The news of a sweeping crackdown on illegal immigration Friday was delivered by Bush administration officials with a verbal finger wag, a warning carried out after Congress' failure this summer to pass legislation that would have also included more lenient reforms.
Starting as early as next month, employers would face tougher sanctions for hiring illegal workers, federal contractors would have to use special software to confirm employee identities and plans for beefing up the U.S.-Mexico border with more fencing and Border Patrol officers would kick into gear - the best measures available under existing immigration law, officials said during a Washington news conference.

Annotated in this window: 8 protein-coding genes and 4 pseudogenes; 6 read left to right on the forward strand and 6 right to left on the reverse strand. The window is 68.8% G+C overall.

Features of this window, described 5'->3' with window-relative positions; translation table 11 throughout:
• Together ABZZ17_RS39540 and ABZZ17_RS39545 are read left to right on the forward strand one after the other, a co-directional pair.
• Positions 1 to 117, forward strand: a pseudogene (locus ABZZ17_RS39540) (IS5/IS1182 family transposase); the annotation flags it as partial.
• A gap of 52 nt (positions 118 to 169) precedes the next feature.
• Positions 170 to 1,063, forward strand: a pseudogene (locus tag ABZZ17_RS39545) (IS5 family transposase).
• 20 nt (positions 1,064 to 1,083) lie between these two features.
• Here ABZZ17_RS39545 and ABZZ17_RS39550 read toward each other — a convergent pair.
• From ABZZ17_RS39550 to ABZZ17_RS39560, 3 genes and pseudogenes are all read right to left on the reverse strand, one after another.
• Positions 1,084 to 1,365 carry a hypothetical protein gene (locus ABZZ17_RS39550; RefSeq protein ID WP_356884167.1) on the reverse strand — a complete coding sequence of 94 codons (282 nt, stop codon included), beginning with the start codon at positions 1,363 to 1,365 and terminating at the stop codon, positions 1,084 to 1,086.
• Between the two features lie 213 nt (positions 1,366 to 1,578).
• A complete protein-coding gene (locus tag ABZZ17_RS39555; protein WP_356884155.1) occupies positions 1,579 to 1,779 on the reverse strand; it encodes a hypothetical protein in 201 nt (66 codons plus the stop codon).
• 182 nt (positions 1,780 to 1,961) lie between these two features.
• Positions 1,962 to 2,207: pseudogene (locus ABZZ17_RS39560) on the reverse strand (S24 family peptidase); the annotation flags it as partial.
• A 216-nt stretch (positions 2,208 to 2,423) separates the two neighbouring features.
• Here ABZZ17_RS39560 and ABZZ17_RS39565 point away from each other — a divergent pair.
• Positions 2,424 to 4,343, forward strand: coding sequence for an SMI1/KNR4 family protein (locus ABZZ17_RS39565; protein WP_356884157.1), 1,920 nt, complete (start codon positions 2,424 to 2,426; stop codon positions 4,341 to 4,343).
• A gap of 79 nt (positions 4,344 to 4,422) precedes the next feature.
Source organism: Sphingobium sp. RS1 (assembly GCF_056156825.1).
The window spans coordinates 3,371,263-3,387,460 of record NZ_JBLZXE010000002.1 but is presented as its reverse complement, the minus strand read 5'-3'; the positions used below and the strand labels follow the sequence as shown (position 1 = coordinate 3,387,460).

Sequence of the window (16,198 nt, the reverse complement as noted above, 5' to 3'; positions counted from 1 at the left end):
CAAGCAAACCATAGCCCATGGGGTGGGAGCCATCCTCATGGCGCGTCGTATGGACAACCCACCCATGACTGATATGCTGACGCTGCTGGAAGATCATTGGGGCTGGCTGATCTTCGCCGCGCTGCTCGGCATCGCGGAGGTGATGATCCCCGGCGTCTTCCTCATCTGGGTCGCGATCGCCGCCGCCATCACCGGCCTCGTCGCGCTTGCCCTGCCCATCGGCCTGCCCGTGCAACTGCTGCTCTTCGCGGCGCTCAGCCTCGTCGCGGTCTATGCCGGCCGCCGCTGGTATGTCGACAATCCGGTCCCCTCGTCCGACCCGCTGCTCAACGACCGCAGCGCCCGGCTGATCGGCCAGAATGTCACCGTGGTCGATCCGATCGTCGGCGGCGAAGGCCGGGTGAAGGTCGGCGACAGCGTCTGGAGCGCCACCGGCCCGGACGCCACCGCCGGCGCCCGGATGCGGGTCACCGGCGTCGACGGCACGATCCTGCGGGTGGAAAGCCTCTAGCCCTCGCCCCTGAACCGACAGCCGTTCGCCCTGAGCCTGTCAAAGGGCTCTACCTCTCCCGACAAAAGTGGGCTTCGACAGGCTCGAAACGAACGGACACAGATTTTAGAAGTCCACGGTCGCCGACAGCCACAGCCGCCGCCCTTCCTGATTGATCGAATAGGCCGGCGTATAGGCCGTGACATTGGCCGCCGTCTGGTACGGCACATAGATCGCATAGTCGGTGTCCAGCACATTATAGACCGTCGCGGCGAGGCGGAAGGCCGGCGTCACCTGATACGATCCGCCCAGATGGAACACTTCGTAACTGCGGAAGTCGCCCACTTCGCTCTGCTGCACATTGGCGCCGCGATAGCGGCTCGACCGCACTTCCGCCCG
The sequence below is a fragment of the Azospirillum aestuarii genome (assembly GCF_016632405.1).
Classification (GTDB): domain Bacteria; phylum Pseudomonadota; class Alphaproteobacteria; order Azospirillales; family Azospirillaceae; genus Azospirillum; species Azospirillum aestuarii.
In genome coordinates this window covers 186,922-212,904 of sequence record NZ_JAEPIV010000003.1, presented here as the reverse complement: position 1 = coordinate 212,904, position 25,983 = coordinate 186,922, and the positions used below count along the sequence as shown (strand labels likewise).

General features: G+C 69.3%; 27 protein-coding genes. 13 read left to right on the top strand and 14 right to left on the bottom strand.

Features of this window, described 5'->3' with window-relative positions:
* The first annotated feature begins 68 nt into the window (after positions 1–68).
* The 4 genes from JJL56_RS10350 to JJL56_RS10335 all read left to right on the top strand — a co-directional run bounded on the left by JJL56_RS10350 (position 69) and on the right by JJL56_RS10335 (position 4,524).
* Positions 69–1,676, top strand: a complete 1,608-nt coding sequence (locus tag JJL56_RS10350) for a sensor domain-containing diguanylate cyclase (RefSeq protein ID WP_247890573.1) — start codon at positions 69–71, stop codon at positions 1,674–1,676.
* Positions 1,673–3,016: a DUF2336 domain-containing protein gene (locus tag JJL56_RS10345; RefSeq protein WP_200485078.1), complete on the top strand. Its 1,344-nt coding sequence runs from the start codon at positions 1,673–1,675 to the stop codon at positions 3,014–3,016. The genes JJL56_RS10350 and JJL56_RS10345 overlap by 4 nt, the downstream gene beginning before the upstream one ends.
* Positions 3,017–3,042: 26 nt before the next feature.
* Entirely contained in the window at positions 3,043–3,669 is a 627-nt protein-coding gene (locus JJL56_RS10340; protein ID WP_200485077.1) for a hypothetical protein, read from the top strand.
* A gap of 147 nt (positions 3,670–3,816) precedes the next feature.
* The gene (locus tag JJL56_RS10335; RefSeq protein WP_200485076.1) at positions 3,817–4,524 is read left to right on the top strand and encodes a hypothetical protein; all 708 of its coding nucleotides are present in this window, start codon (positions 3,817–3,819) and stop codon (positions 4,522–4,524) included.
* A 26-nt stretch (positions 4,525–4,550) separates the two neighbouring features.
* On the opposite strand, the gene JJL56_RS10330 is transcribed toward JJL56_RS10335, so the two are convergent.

As conservatives gave cautious praise to the plans while unions, business groups and immigrant advocates predicted massive layoffs and other heartaches, both sides wondered whether the vise on the nation's estimated 12 million illegal immigrants is intentionally being tightened to make more friendly measures easier to pass when Congress returns from its summer recess.
"If they're trying to make another effort at amnesty in the fall, then this is a pretty smart thing they're doing," said Roy Beck, executive director of NumbersUSA, a Virginia-based organization that helped engineer a fierce grass-roots campaign in June to defeat a bipartisan Senate bill that would have offered legalization to undocumented immigrants.
Officials put the burden on Congress for any negative effects produced by some two dozen provisions laid out Friday.
"Our hope is that key elements of the Senate bill will see the light of day some day, but until Congress chooses to act, we are going to be taking some energetic steps of our own," Homeland Security Secretary Michael Chertoff said.